Stop testing and strip all cladding, says housing federation

Aluminium cladding should immediately be stripped off all UK tower blocks, hospitals, schools and hundreds of other buildings, UK body the National Housing Federation (NHF) has said.

Representing housing associations, the NHF said testing had now proven that the cladding was unsafe and it should be stopped now in favour of a national cladding removal scheme.

The demand came as Prime Minister Theresa May said yesterday that 120 tower blocks in 37 English authorities had failed fire safety tests that were initiated in response to the deadly Grenfell Tower blaze on 14 June, in which 80 people are now thought to have been killed.

The test failure rate was 100%, and May said a "major national investigation" into the use of cladding on high-rise towers should be set up.

"These tests were the right thing to do, but the results are now conclusive, aluminium composite material cladding simply does not pass these tests and is deemed unsafe," said David Orr, chief executive of NHF.

"We are calling on government to halt the testing on ACM cladding and shift its focus to making people safe. It is highly likely that this means removing the cladding from hundreds of buildings we were assured were safe.

"This process has powerfully demonstrated a systemic failure in construction, manufacturing and the way that regulation has been applied."

The BRE has been conducting the tests on behalf of the communities department to establish the flammability of external cladding on local authority tower blocks.

This process has powerfully demonstrated a systemic failure in construction, manufacturing and the way that regulation has been applied– David Orr, NHF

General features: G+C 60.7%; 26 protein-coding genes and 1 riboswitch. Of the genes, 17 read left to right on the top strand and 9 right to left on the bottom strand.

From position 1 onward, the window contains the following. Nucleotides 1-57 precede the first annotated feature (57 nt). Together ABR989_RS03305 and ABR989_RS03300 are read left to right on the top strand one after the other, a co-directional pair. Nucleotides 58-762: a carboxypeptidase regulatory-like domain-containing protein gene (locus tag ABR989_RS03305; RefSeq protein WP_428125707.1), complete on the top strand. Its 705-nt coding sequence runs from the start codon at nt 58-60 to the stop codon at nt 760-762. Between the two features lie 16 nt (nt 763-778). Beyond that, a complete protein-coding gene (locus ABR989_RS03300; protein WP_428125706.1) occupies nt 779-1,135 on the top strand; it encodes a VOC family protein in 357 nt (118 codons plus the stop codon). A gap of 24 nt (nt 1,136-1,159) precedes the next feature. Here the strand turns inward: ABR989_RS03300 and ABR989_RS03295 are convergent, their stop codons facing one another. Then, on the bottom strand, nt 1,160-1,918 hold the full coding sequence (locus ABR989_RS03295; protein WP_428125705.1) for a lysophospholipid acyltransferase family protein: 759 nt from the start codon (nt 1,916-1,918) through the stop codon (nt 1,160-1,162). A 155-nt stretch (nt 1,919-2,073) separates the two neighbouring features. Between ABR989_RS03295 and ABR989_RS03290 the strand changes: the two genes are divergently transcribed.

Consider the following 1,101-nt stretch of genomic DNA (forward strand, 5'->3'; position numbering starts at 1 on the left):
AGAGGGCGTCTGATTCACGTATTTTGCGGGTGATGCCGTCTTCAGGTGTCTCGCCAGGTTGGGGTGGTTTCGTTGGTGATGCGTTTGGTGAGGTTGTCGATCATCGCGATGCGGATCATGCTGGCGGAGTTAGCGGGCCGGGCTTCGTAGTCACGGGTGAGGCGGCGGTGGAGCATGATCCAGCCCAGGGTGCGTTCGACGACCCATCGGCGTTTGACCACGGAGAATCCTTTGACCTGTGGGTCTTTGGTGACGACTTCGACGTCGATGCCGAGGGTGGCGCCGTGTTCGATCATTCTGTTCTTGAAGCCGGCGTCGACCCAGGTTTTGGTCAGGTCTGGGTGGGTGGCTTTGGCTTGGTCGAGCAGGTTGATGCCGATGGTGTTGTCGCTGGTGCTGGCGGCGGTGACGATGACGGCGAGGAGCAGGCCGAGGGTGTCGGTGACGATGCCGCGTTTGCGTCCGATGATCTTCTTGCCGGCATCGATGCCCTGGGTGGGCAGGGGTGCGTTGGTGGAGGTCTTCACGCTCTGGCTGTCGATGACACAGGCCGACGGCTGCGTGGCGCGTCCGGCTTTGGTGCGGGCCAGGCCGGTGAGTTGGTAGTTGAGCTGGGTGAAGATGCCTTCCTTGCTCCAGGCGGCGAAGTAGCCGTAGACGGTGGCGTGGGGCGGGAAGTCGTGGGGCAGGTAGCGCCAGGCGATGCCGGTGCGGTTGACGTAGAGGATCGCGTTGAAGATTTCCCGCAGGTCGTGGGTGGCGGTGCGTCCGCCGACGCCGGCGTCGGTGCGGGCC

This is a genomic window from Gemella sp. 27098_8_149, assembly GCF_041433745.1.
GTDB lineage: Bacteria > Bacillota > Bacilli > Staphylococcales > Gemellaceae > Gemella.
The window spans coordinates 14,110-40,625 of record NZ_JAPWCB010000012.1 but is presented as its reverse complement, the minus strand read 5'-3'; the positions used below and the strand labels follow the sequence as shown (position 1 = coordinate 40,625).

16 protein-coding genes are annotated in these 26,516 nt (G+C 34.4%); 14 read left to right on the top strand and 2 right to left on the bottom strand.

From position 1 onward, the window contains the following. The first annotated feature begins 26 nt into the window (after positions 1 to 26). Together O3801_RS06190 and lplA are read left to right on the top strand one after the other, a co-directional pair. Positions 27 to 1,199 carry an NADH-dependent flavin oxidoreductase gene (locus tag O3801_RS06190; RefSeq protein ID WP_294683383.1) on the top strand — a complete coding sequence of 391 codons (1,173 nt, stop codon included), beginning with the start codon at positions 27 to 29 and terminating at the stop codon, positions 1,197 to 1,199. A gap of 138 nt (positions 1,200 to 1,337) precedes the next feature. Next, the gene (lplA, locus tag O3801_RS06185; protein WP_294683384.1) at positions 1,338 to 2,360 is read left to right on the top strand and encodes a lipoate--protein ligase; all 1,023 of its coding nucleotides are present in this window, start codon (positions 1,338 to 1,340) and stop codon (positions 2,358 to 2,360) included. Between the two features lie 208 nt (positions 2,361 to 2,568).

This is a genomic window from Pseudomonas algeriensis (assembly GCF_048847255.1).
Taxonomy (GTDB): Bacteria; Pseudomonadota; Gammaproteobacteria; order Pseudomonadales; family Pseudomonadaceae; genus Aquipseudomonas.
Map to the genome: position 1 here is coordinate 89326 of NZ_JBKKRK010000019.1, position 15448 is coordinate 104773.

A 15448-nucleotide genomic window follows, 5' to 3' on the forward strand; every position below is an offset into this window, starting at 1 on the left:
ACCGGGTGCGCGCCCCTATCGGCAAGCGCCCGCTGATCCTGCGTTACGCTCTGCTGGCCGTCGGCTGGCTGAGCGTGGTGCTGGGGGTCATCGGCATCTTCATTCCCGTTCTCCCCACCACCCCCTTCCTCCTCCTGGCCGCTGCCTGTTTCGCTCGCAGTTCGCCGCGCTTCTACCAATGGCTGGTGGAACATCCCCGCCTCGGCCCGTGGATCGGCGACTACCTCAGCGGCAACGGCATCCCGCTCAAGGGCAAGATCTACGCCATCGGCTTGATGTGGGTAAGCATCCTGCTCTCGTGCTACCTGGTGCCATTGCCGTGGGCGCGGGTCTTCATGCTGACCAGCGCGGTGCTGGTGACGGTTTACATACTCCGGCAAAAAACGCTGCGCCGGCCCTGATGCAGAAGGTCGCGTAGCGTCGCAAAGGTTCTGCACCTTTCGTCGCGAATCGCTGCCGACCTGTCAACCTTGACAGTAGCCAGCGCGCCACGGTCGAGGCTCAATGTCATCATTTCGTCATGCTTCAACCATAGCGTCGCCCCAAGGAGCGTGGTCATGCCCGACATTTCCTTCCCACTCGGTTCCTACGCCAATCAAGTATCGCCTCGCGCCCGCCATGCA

The tests are being carried out on buildings that are suspected of being clad with aluminium composite material (ACM) panels. ACM panels feature two thin aluminiumskins sandwiching a cheaper core material that gives the panel its rigidity and keeps costs down.

The panels used for the external rainscreen on Grenfell Tower were a product called Reynobond, which features a plastic core.

The cladding has been tested on 120 blocks, and results so far show a 100% failure rate. Up to 600 blocks could be tested.

Meanwhile, students have been moved from buildings at Nottingham Trent University after they were found to have the same cladding as the Grenfell Tower.

Three of seven blocks at Byron House student accommodation (pictured) have the Reynobond ACM PE panels.

The university and the building owners are working with the local fire service to decide the next course of action.

Image: Three of seven student accommodation blocks at Nottingham Trent University have the Reynobond ACM PE panels (Nottingham Trent University)

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  1. Negligence, Apathy, Corporate Anonymity, Government have brought this deplorable circumstance about.

    The credence of our authorities and enforcement agencies is in tatters.

    The Construction Industry has developed a massive bureaucratic certification system for its products and labour force…………..and yet this blatant disregard for the end user had been applied in a widespread,nonchalant & maverick style.

    Let’s hear your voices now…….even if your “bleats” are to protect your untenable position; SHAMEFUL!

  2. Having worked in fire safety for several years including introducing fire risk assessments and instigating millions of pounds of remedial work I am shock by fire risks indicated beside those posed by cladding. I think that while concerned about fire resistance of cladding I am concerned that there doesn’t seem to be any other options being put forward other than rip off the cladding. Would external drenchers be an option?

  3. Meanwhile why was the cladding not taken off the market years ago and why was the manufacturer still allowed to sell.

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